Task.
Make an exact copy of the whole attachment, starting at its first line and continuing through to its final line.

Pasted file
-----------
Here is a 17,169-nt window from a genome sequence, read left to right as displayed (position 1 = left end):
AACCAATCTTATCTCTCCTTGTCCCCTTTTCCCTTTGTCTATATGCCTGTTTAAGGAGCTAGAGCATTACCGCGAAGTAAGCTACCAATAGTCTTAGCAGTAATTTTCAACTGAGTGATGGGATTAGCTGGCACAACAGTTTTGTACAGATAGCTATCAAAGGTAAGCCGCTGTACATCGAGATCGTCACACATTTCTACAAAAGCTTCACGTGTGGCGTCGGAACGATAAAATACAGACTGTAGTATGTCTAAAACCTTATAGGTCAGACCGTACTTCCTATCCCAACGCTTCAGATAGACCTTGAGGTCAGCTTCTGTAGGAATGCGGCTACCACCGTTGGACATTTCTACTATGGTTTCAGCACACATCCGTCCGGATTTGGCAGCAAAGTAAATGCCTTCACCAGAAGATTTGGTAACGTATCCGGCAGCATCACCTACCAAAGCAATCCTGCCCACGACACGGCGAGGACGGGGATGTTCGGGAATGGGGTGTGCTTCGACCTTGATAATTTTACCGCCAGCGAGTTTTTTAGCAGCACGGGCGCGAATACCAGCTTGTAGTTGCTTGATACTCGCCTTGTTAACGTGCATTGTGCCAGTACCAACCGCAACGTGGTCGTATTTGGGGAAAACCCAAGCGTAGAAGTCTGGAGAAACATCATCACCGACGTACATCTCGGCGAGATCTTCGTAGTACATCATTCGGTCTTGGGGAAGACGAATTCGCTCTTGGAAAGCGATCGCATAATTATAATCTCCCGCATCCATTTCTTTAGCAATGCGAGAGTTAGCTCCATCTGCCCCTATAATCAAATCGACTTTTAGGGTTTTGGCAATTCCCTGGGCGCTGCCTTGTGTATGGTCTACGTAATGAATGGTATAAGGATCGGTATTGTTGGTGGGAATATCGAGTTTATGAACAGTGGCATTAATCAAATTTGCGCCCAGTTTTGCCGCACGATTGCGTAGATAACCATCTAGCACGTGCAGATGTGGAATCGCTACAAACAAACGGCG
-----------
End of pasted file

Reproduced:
Here is a 17,169-nt window from a genome sequence, read left to right as displayed (position 1 = left end):
AACCAATCTTATCTCTCCTTGTCCCCTTTTCCCTTTGTCTATATGCCTGTTTAAGGAGCTAGAGCATTACCGCGAAGTAAGCTACCAATAGTCTTAGCAGTAATTTTCAACTGAGTGATGGGATTAGCTGGCACAACAGTTTTGTACAGATAGCTATCAAAGGTAAGCCGCTGTACATCGAGATCGTCACACATTTCTACAAAAGCTTCACGTGTGGCGTCGGAACGATAAAATACAGACTGTAGTATGTCTAAAACCTTATAGGTCAGACCGTACTTCCTATCCCAACGCTTCAGATAGACCTTGAGGTCAGCTTCTGTAGGAATGCGGCTACCACCGTTGGACATTTCTACTATGGTTTCAGCACACATCCGTCCGGATTTGGCAGCAAAGTAAATGCCTTCACCAGAAGATTTGGTAACGTATCCGGCAGCATCACCTACCAAAGCAATCCTGCCCACGACACGGCGAGGACGGGGATGTTCGGGAATGGGGTGTGCTTCGACCTTGATAATTTTACCGCCAGCGAGTTTTTTAGCAGCACGGGCGCGAATACCAGCTTGTAGTTGCTTGATACTCGCCTTGTTAACGTGCATTGTGCCAGTACCAACCGCAACGTGGTCGTATTTGGGGAAAACCCAAGCGTAGAAGTCTGGAGAAACATCATCACCGACGTACATCTCGGCGAGATCTTCGTAGTACATCATTCGGTCTTGGGGAAGACGAATTCGCTCTTGGAAAGCGATCGCATAATTATAATCTCCCGCATCCATTTCTTTAGCAATGCGAGAGTTAGCTCCATCTGCCCCTATAATCAAATCGACTTTTAGGGTTTTGGCAATTCCCTGGGCGCTGCCTTGTGTATGGTCTACGTAATGAATGGTATAAGGATCGGTATTGTTGGTGGGAATATCGAGTTTATGAACAGTGGCATTAATCAAATTTGCGCCCAGTTTTGCCGCACGATTGCGTAGATAACCATCTAGCACGTGCAGATGTGGAATCGCTACAAACAAACGGCG